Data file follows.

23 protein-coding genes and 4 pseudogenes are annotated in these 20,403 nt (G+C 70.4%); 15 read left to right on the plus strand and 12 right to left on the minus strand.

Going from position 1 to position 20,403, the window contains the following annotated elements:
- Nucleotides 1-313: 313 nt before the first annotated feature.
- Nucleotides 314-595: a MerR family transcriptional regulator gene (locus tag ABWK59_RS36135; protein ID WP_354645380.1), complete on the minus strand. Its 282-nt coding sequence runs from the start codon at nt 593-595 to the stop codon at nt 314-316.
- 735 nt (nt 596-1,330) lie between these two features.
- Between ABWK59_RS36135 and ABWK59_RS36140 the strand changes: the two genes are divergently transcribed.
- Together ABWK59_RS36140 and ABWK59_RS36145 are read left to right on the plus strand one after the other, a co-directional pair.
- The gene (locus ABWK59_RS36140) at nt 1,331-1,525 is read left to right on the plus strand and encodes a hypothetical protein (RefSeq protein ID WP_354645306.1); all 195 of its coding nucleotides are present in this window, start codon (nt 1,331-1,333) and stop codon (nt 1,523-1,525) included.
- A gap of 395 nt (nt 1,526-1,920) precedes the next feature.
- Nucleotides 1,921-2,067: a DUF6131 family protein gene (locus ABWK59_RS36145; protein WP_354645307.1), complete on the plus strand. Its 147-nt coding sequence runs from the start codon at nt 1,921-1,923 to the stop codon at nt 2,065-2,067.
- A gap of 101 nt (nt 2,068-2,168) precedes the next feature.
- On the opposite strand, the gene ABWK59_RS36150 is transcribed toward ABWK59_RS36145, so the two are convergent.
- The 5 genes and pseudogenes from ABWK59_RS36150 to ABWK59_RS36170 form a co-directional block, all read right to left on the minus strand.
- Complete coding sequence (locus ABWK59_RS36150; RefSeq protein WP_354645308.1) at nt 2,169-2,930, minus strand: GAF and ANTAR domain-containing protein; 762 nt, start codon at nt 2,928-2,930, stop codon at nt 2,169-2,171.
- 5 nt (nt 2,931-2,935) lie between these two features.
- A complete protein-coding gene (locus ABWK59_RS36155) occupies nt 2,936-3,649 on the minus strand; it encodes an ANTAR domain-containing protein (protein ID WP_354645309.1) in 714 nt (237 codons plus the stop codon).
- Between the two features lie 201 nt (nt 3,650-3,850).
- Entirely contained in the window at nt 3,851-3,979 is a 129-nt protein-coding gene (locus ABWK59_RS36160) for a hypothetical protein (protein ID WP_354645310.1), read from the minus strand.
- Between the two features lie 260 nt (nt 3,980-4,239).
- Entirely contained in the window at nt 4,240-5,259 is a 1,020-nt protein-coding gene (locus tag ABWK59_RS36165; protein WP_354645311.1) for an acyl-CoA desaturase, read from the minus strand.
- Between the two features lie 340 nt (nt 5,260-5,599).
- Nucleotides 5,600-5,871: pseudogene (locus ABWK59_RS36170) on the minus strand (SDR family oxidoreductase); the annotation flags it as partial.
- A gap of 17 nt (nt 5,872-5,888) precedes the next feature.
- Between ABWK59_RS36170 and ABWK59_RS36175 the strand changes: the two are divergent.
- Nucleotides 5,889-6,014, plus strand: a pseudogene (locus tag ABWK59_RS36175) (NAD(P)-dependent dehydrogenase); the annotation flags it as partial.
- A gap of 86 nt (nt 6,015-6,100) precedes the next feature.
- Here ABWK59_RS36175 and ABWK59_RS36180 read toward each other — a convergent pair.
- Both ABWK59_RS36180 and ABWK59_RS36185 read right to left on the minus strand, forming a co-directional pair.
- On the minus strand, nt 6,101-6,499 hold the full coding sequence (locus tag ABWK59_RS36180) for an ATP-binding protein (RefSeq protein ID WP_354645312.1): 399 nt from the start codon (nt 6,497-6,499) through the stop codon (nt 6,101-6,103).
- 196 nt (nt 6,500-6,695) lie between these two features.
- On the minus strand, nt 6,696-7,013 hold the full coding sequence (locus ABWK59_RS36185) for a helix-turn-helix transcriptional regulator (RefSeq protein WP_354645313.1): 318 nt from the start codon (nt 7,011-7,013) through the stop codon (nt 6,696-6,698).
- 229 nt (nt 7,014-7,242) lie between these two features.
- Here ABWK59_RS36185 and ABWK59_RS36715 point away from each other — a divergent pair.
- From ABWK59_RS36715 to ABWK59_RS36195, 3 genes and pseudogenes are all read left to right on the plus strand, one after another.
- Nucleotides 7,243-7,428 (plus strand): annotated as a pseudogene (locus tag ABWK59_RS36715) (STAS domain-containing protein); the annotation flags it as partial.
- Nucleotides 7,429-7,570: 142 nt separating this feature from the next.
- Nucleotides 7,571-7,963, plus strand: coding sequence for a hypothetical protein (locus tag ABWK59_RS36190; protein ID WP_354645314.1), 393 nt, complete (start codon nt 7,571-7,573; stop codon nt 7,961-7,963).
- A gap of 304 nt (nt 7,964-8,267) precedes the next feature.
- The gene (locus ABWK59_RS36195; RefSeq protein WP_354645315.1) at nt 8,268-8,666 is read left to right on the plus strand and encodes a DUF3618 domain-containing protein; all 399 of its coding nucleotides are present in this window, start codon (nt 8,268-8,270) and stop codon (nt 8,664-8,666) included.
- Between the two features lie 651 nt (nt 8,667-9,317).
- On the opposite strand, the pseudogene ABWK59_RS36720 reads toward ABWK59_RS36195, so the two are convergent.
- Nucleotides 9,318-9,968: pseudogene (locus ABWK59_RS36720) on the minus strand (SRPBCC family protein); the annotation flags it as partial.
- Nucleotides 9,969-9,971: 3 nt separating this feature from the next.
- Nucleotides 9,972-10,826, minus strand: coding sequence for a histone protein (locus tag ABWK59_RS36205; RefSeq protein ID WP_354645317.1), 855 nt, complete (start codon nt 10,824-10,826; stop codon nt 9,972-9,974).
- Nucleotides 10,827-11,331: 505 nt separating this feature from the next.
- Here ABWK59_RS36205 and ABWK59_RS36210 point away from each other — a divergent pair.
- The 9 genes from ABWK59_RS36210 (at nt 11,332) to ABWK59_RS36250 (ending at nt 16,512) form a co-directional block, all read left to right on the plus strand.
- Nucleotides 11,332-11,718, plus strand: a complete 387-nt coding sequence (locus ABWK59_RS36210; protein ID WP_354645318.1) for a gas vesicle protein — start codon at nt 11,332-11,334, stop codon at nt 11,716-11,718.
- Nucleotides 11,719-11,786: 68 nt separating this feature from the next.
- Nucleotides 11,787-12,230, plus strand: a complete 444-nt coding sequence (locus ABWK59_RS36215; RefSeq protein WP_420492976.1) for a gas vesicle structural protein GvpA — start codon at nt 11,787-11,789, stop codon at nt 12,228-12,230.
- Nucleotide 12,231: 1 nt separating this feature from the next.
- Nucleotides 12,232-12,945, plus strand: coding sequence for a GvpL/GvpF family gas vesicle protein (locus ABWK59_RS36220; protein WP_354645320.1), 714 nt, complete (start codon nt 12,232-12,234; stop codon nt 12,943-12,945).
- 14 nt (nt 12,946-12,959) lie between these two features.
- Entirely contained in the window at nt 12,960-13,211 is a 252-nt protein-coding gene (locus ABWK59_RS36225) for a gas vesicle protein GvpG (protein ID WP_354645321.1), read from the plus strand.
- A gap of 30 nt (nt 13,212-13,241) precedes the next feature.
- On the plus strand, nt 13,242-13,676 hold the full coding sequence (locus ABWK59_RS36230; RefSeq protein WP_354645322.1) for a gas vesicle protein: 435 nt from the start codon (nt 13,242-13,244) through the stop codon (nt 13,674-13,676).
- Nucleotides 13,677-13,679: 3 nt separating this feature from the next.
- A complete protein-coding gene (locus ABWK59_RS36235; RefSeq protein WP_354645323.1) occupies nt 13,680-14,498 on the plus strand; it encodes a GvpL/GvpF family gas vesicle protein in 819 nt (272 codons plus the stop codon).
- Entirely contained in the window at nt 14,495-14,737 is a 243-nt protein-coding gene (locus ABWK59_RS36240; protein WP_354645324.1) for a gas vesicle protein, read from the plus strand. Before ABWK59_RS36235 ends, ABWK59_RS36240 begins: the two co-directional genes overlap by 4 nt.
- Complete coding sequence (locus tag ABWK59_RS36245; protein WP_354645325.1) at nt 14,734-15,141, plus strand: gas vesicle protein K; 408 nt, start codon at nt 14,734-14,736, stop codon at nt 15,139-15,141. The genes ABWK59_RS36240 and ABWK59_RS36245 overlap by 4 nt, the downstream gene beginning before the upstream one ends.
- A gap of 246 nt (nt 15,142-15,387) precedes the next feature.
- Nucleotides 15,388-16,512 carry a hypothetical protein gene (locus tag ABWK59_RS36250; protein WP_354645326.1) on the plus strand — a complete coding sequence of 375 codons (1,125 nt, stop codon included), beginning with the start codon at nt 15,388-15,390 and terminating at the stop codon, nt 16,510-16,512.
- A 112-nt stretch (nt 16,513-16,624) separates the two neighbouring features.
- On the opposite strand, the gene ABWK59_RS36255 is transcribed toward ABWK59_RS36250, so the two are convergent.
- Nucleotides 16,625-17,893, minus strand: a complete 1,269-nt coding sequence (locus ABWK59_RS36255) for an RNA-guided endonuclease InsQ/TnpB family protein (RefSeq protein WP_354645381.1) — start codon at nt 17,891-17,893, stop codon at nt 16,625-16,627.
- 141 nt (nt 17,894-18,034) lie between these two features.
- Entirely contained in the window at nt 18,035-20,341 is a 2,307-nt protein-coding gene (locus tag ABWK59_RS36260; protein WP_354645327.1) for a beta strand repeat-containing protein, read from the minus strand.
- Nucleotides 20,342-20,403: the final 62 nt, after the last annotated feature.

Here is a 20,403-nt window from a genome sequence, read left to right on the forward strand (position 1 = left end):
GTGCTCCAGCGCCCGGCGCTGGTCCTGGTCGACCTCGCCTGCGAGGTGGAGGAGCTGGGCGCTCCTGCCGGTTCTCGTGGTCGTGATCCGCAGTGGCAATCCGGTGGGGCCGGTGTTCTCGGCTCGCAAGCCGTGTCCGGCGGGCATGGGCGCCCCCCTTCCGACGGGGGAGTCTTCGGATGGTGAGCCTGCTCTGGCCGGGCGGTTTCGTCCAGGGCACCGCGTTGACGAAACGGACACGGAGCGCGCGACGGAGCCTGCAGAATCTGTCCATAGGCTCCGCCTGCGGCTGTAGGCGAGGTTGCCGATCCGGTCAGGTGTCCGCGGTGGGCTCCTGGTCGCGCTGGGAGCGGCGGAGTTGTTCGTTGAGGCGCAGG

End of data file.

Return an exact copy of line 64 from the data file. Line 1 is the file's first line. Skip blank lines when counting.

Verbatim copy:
- On the opposite strand, the gene ABWK59_RS36255 is transcribed toward ABWK59_RS36250, so the two are convergent.